$80 million project is very good news in today’s “coronavirus economy”
Today, Danbury Proton published a notice of intent to submit a Certificate of Need (CON) to the Connecticut State Office of Health Strategy (OHS) for a new state-of-the-art, $80 million proton therapy treatment center at 85 Wooster Heights. As proposed, the project would create over 100 construction jobs during a two-year period. When operational in 2023, Danbury Proton would employ over 30 full-time equivalent employees including radiation oncologists, medical physicists, radiation therapists, medical support and administrative staff. The new center would feature a revolutionary, U.S.-made Mevion proton therapy system manufactured in Littleton, Massachusetts.
“I am thrilled that the organizers chose our city to be their home,” says Mark D. Boughton, Mayor of Danbury; “Through their branding and world class facility, they will accelerate Danbury’s role as a pioneer in high-tech health care. This will be a significant boost to Danbury’s economy and future.
Proton therapy is a powerful, practical, proven and non-invasive cancer-fighting tool that is growing across the United States and around the world. It was first used to treat patients in 1954, and received FDA approval in 1988. Unlike traditional radiation which uses photons, or x-rays, protons can deliver nearly all of their energy within a tumor. This protects healthy tissue and sensitive organs, resulting in few to no side effects. The protons break the DNA of cancer cells, which inhibits the cancer’s ability to proliferate. Proton therapy also offers patients a higher quality of life during and after treatment. Due to these advantages, proton therapy has become a preferred treatment option for patients with cancerous tumors, especially those in sensitive locations such as near the brain, spine, heart and eye.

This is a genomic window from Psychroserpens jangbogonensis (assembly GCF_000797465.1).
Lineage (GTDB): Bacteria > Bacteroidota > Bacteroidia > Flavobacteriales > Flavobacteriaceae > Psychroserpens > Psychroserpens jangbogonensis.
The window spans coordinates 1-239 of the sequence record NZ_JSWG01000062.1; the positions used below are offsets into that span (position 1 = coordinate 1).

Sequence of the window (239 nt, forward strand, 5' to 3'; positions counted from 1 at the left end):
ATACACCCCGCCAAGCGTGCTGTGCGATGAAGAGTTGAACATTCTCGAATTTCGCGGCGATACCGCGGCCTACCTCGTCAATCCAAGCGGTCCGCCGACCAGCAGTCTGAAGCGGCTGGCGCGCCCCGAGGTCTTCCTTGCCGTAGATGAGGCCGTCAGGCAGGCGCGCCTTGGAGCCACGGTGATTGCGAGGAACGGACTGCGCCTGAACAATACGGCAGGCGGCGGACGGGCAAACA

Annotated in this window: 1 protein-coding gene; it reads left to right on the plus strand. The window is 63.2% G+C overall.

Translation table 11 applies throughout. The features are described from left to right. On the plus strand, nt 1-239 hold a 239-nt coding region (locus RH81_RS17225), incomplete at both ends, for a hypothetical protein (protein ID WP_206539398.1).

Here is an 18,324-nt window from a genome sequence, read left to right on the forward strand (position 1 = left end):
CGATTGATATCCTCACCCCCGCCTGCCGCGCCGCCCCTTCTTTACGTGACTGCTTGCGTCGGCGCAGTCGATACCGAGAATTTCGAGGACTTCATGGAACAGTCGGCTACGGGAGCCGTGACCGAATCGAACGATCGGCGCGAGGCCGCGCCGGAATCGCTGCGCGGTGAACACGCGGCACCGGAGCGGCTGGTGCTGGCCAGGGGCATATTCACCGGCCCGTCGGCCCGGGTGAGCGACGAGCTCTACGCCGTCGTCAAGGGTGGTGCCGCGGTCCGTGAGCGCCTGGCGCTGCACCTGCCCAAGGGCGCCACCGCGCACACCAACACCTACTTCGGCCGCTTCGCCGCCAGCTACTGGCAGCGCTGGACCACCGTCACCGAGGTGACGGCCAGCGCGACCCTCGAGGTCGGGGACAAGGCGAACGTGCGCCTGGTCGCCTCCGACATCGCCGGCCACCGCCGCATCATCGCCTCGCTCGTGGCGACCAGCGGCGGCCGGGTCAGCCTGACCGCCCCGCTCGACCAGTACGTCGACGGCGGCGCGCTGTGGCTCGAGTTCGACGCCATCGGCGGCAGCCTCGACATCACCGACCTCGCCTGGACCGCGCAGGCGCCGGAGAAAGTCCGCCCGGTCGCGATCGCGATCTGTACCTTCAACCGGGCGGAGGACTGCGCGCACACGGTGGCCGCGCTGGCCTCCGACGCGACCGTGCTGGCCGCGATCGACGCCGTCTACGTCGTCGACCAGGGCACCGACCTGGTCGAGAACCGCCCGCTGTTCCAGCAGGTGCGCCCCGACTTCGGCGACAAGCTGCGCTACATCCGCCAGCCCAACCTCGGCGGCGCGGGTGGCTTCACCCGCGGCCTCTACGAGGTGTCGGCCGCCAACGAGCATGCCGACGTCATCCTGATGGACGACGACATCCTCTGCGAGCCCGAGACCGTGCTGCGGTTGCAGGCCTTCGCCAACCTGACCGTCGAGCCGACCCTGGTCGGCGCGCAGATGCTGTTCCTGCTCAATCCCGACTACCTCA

Connecticut’s Certificate of Need regulatory program requires health care providers to obtain State approval prior to making major changes in the healthcare landscape such as mergers, substantial capital investments in new equipment or facilities, changing access to services, discontinuing a medical service, or introducing a new technology like proton therapy.
There are currently only 36 operational proton therapy centers in the entire United States, and none in Connecticut. The closest facilities are located in Boston and New York City. The proposed site is near Route 7, I-84, Danbury Municipal Airport and Danbury Hospital, and within a 50-mile radius of 17.4 million people including thousands of patients who could benefit from more convenient and affordable proton therapy. For more information, please visit www.DanburyProton.com.